Definition of affirmative action noun from the Oxford Advanced Learner's Dictionary


affirmative action

BrE BrE//əˌfɜːmətɪv ˈækʃn//
; NAmE NAmE//əˌfɜːrmətɪv ˈækʃn//
(especially North American English) (usually British English positive discrimination) [uncountable]
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the practice or policy of making sure that a particular number of jobs, etc. are given to people from groups that are often treated unfairly because of their race, sex, etc. The City Council implemented the affirmative action hiring plan in response to critics’ charges that the police department did not reflect the city’s racial makeup. compare reverse discrimination Culture Americans are divided about the US government policy of affirmative action and often say it is ‘reverse discrimination’. It has existed since the 1960s, but the Supreme Court has since decided against strict quotas (= numbers of people) and forcing affirmative action on private businesses. The more informal practice in Britain is sometimes known as ‘positive discrimination’. see also Equal Employment Opportunity Commission, Equal Opportunities Commission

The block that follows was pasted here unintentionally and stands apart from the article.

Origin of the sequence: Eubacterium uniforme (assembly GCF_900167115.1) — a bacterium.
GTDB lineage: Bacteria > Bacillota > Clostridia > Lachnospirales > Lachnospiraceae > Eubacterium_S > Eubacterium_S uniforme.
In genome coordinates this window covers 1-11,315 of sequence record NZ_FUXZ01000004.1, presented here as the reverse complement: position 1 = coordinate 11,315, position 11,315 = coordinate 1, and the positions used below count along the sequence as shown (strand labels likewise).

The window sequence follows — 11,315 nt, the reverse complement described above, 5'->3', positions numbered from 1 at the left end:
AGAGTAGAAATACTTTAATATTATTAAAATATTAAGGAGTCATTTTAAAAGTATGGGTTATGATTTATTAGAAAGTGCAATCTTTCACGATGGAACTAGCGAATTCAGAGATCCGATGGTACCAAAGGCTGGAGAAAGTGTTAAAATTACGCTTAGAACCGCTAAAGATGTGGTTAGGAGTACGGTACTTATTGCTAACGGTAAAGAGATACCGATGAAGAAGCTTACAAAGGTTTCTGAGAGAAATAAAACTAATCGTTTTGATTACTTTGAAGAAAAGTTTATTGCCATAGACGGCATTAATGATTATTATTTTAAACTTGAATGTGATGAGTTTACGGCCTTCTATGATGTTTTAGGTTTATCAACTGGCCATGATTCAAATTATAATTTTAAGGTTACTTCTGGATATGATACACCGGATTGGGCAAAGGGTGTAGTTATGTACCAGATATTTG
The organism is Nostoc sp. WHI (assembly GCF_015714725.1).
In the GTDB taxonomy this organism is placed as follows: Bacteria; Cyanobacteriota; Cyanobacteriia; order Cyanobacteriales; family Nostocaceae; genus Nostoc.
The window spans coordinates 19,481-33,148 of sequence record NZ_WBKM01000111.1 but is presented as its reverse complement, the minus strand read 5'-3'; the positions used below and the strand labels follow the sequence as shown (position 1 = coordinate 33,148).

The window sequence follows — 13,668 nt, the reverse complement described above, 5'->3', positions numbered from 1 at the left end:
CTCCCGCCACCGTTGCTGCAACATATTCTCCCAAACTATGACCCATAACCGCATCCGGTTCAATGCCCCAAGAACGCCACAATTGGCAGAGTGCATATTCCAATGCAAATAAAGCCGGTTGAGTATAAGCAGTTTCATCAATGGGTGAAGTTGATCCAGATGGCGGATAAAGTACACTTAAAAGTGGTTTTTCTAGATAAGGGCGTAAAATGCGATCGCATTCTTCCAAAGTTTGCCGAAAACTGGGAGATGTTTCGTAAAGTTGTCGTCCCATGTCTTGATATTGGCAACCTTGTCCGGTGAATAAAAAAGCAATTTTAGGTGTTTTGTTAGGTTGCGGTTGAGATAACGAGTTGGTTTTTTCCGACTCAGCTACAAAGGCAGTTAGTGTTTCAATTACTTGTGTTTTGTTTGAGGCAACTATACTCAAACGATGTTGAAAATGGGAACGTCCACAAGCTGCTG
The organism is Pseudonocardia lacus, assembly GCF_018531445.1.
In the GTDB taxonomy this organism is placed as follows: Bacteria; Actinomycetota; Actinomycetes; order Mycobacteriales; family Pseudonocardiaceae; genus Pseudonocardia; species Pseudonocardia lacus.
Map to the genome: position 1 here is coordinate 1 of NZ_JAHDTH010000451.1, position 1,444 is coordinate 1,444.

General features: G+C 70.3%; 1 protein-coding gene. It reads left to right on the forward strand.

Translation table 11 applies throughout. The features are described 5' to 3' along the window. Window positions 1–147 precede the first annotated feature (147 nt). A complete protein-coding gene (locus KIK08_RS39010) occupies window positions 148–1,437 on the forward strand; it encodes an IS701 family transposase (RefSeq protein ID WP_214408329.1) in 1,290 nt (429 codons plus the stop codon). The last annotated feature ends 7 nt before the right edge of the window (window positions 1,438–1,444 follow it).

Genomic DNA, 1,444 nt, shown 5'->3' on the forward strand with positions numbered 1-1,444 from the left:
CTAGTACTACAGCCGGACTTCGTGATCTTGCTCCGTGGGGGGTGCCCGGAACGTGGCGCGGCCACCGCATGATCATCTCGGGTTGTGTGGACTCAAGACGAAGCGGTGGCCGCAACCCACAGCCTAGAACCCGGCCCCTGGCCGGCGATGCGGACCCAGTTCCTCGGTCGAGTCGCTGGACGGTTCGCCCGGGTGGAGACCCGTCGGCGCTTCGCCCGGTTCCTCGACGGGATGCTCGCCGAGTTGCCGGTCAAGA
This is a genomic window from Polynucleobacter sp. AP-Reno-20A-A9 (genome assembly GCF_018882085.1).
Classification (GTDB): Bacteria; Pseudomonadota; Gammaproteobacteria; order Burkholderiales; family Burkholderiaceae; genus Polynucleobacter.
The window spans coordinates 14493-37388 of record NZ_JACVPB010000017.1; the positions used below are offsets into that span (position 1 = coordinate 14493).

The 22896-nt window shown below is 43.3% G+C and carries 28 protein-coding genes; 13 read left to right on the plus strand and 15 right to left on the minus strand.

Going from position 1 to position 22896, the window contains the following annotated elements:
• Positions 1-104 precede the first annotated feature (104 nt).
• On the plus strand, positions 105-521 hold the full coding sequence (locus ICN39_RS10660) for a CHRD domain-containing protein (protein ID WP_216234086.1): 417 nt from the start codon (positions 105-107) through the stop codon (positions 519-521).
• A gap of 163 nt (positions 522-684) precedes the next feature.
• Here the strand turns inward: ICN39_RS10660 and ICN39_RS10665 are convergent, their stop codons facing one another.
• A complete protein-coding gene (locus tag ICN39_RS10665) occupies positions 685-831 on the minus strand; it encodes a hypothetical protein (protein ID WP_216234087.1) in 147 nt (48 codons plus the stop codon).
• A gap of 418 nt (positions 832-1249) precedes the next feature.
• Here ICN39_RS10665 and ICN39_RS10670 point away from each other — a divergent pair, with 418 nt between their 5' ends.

See the Oxford Advanced American Dictionary entry: affirmative action

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